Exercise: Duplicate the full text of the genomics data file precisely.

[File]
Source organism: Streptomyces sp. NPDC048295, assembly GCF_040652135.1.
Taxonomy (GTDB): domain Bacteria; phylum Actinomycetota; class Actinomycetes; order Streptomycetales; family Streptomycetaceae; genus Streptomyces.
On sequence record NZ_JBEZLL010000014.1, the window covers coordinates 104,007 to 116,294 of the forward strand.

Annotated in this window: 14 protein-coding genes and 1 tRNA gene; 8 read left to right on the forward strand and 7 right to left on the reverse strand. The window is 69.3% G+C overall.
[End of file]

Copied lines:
Source organism: Streptomyces sp. NPDC048295, assembly GCF_040652135.1.
Taxonomy (GTDB): domain Bacteria; phylum Actinomycetota; class Actinomycetes; order Streptomycetales; family Streptomycetaceae; genus Streptomyces.
On sequence record NZ_JBEZLL010000014.1, the window covers coordinates 104,007 to 116,294 of the forward strand.

Annotated in this window: 14 protein-coding genes and 1 tRNA gene; 8 read left to right on the forward strand and 7 right to left on the reverse strand. The window is 69.3% G+C overall.